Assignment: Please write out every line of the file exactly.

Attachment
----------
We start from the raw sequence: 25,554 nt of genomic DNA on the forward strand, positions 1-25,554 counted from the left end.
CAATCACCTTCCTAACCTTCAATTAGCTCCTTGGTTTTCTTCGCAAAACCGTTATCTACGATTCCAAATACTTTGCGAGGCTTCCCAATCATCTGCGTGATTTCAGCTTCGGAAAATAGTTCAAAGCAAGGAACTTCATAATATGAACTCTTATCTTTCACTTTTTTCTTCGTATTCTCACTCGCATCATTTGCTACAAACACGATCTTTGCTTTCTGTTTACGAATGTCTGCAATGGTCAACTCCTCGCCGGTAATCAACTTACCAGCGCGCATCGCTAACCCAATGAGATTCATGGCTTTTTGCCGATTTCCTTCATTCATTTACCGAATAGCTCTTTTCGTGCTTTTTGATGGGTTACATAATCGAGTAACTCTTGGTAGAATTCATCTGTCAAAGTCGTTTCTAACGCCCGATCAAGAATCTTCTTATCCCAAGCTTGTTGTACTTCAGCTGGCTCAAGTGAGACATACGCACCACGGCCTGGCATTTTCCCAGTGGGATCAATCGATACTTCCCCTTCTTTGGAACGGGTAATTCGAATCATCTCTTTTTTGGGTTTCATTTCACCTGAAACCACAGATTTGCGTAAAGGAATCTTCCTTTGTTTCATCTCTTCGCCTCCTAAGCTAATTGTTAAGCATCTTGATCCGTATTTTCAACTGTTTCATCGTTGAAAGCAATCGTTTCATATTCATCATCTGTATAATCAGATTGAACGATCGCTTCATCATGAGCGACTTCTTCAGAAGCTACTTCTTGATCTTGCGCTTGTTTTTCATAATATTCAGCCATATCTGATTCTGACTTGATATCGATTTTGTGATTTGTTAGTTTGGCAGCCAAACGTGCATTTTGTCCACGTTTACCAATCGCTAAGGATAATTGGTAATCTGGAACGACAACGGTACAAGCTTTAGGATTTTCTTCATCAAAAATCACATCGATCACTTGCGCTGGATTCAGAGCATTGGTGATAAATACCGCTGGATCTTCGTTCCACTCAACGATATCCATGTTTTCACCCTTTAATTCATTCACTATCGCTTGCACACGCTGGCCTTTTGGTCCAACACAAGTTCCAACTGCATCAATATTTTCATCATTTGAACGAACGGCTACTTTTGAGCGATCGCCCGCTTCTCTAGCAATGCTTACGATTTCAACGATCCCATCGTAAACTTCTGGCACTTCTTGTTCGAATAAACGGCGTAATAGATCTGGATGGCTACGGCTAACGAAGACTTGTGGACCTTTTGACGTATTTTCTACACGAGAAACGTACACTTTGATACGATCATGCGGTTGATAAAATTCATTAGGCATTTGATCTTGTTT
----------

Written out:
We start from the raw sequence: 25,554 nt of genomic DNA on the forward strand, positions 1-25,554 counted from the left end.
CAATCACCTTCCTAACCTTCAATTAGCTCCTTGGTTTTCTTCGCAAAACCGTTATCTACGATTCCAAATACTTTGCGAGGCTTCCCAATCATCTGCGTGATTTCAGCTTCGGAAAATAGTTCAAAGCAAGGAACTTCATAATATGAACTCTTATCTTTCACTTTTTTCTTCGTATTCTCACTCGCATCATTTGCTACAAACACGATCTTTGCTTTCTGTTTACGAATGTCTGCAATGGTCAACTCCTCGCCGGTAATCAACTTACCAGCGCGCATCGCTAACCCAATGAGATTCATGGCTTTTTGCCGATTTCCTTCATTCATTTACCGAATAGCTCTTTTCGTGCTTTTTGATGGGTTACATAATCGAGTAACTCTTGGTAGAATTCATCTGTCAAAGTCGTTTCTAACGCCCGATCAAGAATCTTCTTATCCCAAGCTTGTTGTACTTCAGCTGGCTCAAGTGAGACATACGCACCACGGCCTGGCATTTTCCCAGTGGGATCAATCGATACTTCCCCTTCTTTGGAACGGGTAATTCGAATCATCTCTTTTTTGGGTTTCATTTCACCTGAAACCACAGATTTGCGTAAAGGAATCTTCCTTTGTTTCATCTCTTCGCCTCCTAAGCTAATTGTTAAGCATCTTGATCCGTATTTTCAACTGTTTCATCGTTGAAAGCAATCGTTTCATATTCATCATCTGTATAATCAGATTGAACGATCGCTTCATCATGAGCGACTTCTTCAGAAGCTACTTCTTGATCTTGCGCTTGTTTTTCATAATATTCAGCCATATCTGATTCTGACTTGATATCGATTTTGTGATTTGTTAGTTTGGCAGCCAAACGTGCATTTTGTCCACGTTTACCAATCGCTAAGGATAATTGGTAATCTGGAACGACAACGGTACAAGCTTTAGGATTTTCTTCATCAAAAATCACATCGATCACTTGCGCTGGATTCAGAGCATTGGTGATAAATACCGCTGGATCTTCGTTCCACTCAACGATATCCATGTTTTCACCCTTTAATTCATTCACTATCGCTTGCACACGCTGGCCTTTTGGTCCAACACAAGTTCCAACTGCATCAATATTTTCATCATTTGAACGAACGGCTACTTTTGAGCGATCGCCCGCTTCTCTAGCAATGCTTACGATTTCAACGATCCCATCGTAAACTTCTGGCACTTCTTGTTCGAATAAACGGCGTAATAGATCTGGATGGCTACGGCTAACGAAGACTTGTGGACCTTTTGACGTATTTTCTACACGAGAAACGTACACTTTGATACGATCATGCGGTTGATAAAATTCATTAGGCATTTGATCTTGTTT